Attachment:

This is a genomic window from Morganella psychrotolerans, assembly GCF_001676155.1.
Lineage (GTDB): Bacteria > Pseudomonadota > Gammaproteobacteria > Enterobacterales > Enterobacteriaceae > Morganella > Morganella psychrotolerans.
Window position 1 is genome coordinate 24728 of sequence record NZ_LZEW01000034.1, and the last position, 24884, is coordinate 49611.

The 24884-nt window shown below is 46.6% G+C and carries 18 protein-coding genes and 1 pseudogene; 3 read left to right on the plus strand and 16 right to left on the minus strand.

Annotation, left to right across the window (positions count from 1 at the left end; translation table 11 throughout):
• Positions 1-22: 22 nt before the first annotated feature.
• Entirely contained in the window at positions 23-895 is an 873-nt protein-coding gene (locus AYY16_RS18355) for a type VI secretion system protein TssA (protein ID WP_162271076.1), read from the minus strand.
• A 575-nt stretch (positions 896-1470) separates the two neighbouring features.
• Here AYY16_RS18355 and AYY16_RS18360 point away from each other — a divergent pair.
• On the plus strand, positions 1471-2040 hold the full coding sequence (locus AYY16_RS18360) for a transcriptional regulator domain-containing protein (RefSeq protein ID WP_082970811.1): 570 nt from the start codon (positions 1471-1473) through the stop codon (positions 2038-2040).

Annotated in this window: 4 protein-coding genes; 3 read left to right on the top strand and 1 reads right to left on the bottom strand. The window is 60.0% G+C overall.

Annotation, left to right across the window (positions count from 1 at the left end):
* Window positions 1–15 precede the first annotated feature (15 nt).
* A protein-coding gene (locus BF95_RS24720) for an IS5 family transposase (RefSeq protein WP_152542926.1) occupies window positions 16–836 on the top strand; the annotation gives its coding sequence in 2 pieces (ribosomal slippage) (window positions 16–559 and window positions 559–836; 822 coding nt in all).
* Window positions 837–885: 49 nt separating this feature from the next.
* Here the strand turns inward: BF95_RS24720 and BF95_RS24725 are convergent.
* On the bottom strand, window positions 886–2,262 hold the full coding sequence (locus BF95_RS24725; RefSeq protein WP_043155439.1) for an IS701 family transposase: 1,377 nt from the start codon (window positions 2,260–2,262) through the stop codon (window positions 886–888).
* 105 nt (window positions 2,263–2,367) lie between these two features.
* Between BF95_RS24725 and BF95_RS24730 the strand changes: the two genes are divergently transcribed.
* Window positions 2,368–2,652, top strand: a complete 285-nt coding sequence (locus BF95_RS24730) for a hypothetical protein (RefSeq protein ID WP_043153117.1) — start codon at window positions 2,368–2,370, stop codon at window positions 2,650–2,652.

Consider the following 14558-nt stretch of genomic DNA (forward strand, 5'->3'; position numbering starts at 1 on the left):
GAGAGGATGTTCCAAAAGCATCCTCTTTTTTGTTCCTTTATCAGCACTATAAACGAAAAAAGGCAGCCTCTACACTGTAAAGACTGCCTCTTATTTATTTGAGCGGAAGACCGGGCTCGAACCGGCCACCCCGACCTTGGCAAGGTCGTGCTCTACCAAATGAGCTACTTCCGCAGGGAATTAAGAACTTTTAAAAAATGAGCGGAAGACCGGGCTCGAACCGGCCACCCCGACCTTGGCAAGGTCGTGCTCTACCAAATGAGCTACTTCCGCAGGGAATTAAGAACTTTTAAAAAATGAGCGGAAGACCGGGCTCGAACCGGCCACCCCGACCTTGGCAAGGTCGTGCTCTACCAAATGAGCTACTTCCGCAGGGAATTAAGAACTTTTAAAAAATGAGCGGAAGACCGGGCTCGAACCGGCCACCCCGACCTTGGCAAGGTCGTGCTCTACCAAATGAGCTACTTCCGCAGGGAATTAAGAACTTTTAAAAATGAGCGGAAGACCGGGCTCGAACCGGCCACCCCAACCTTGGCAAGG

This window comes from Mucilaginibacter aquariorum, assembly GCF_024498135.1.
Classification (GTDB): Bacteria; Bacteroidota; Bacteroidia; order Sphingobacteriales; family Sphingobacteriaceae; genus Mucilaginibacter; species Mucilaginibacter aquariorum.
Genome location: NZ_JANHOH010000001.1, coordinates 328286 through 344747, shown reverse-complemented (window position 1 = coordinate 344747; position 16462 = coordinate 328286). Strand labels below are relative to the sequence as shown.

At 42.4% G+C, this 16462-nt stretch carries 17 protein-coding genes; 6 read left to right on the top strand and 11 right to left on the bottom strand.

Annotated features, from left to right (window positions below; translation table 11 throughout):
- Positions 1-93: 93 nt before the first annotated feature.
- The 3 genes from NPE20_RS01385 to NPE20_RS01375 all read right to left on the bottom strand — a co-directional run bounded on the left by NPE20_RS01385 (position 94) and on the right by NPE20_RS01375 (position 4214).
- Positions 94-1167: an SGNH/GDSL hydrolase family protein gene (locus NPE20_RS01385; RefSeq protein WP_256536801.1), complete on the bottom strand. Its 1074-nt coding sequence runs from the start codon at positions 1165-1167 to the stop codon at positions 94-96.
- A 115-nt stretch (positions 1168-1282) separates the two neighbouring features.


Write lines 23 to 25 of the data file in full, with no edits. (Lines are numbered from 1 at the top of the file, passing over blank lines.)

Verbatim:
This window comes from Mucilaginibacter aquariorum, assembly GCF_024498135.1.
Classification (GTDB): Bacteria; Bacteroidota; Bacteroidia; order Sphingobacteriales; family Sphingobacteriaceae; genus Mucilaginibacter; species Mucilaginibacter aquariorum.
Genome location: NZ_JANHOH010000001.1, coordinates 328286 through 344747, shown reverse-complemented (window position 1 = coordinate 344747; position 16462 = coordinate 328286). Strand labels below are relative to the sequence as shown.